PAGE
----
RNG is one of, if not the most controversial topic within the VGC community. Many people think this game is 100% based on luck, and others spend more time complaining about losing a game to RNG then they do playing the actual game.
But what if I told you that the some of the RNG in Pokémon was controllable if you worked to play against it? What if I told you that you can actually actively play around and prevent potential RNG from impacting your games?
Well that’s why we’re here today, to talk about the ways you can work around hax, as well as what are some things you are doing that play into the RNG aspect of the game.
Slow Play/Stalling Techniques
Slow defensive play is often highly rewarded in VGC, using Pokémon like Incineroar to lower stats through intimidate and parting shot, Grimmsnarl to set up light screen and reflect, Gmax Lapras to set up aurora veil, or spamming snarl. However, using these moves/abilities do not inflect much, or any damage to your opponent, meaning that although they can weaken your opponent’s damage output their Pokémon are likely still alive and ready to continue fighting after you use those moves and abilities.
This means that your opponents Pokémon are still able to attack, and each turn your opponent’s Pokémon are able to attack, they have the potential to score a critical hit, negating all of the debuffs you set in place.
This is the biggest downside to slow play, the longer games are the more chances your opponent has to flinch you, crit you or for you to get fully paralyzed.
The point of this being, if you can outspeed, and knock out your opponents Pokémon, you are minimizing the risk you take of being “haxed”.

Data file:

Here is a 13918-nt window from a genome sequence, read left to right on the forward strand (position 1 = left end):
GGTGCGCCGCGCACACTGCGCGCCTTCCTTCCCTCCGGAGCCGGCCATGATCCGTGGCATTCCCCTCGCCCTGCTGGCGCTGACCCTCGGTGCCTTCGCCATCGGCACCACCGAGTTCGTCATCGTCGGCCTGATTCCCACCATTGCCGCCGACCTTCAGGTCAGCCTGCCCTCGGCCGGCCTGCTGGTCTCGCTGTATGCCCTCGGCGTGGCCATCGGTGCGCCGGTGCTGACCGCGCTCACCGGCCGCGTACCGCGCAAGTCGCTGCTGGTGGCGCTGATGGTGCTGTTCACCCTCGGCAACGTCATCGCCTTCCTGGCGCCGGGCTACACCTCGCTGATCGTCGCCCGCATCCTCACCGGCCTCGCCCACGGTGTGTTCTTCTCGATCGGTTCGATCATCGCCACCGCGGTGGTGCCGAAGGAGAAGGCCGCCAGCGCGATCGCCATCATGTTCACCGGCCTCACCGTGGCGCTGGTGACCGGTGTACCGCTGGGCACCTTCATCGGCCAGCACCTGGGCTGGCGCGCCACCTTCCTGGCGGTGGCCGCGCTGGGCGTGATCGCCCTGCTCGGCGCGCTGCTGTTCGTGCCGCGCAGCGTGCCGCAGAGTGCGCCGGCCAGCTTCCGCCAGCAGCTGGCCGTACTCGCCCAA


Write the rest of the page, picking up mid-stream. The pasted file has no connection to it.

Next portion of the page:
This also applies to Pokémon who use long play stalling techniques such as Porygon2 and Eternatus. Spamming recover each turn without returning any damage to your opponent is only allowing your opponent more time to land a critical hit on you, or flinch you to end the game.
Now I’m not saying to just play hyper offensive and never make defensive plays. However when building a team that relies on damage reduction, stalling or switching, you must keep in mind that you are building a team weak to RNG and it is unavoidable that you will be taking RNG losses. Take into consideration that you should also be having options to dish out large damage before your opponent can respond, usually through the means of tailwind, or trick room, and not just plan on stalling out the game.
Not Using Types/Items/Abilities/Moves That Prevent RNG
There are in fact some items, abilities and typing that help prevent RNG and I encourage you to consider these when teambuilding.
Electric and ground types are immune to thunderwave, and paralyzing moves and all moves that have potential paralyzing effects besides glare. If you find your team to be very weak to opponent spamming thunder wave then these are easy, built in mechanics that can help counter such a tactic.
Grass types/Safety Goggles/Electric Terrain/Misty Terrain:
What do these 4 mechanics have in common? Well they help against two of the most notorious moves used in VGC, sleep powder and spore.
These sleeping moves have caused many players a lot of anger and frustration as it is seemingly random how long you will be asleep for and the users of these moves are incredibly powerful making them extremely common. If you have a team weak to sleep you’re in for a bad time as Amoonguss isn’t going anywhere and he’s ready to make you go night night.
However with any of these 4 mechanics you can prevent this sleep making switching much safer and neutralizing the sleepy threat.
With the threat of sleep so prominent in the 2020/2021 formats I would recommend you have at least 2 ways to help prevent sleep as it will likely be the most common status you will come across and is easily negatable.
Shell armor is an incredibly powerful ability that prevents critical hits from landing.